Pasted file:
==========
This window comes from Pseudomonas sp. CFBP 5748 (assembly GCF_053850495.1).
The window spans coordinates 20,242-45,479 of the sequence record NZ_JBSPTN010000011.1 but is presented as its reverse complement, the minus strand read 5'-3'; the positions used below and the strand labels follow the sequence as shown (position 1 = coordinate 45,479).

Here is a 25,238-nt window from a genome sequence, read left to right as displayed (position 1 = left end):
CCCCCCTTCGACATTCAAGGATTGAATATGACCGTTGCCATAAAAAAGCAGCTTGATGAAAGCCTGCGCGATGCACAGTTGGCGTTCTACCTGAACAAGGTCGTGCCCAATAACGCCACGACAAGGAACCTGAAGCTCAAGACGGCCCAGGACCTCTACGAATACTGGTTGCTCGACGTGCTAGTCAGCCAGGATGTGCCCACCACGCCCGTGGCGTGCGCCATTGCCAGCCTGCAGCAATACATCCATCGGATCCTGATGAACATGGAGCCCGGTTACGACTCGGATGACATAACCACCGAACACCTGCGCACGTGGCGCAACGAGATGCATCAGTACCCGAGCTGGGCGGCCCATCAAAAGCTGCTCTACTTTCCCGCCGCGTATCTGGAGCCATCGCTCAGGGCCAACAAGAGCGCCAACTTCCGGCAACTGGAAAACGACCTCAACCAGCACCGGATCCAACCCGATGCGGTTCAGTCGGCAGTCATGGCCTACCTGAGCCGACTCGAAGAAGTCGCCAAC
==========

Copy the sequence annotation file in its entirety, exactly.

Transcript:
This window comes from Pseudomonas sp. CFBP 5748 (assembly GCF_053850495.1).
The window spans coordinates 20,242-45,479 of the sequence record NZ_JBSPTN010000011.1 but is presented as its reverse complement, the minus strand read 5'-3'; the positions used below and the strand labels follow the sequence as shown (position 1 = coordinate 45,479).

Here is a 25,238-nt window from a genome sequence, read left to right as displayed (position 1 = left end):
CCCCCCTTCGACATTCAAGGATTGAATATGACCGTTGCCATAAAAAAGCAGCTTGATGAAAGCCTGCGCGATGCACAGTTGGCGTTCTACCTGAACAAGGTCGTGCCCAATAACGCCACGACAAGGAACCTGAAGCTCAAGACGGCCCAGGACCTCTACGAATACTGGTTGCTCGACGTGCTAGTCAGCCAGGATGTGCCCACCACGCCCGTGGCGTGCGCCATTGCCAGCCTGCAGCAATACATCCATCGGATCCTGATGAACATGGAGCCCGGTTACGACTCGGATGACATAACCACCGAACACCTGCGCACGTGGCGCAACGAGATGCATCAGTACCCGAGCTGGGCGGCCCATCAAAAGCTGCTCTACTTTCCCGCCGCGTATCTGGAGCCATCGCTCAGGGCCAACAAGAGCGCCAACTTCCGGCAACTGGAAAACGACCTCAACCAGCACCGGATCCAACCCGATGCGGTTCAGTCGGCAGTCATGGCCTACCTGAGCCGACTCGAAGAAGTCGCCAAC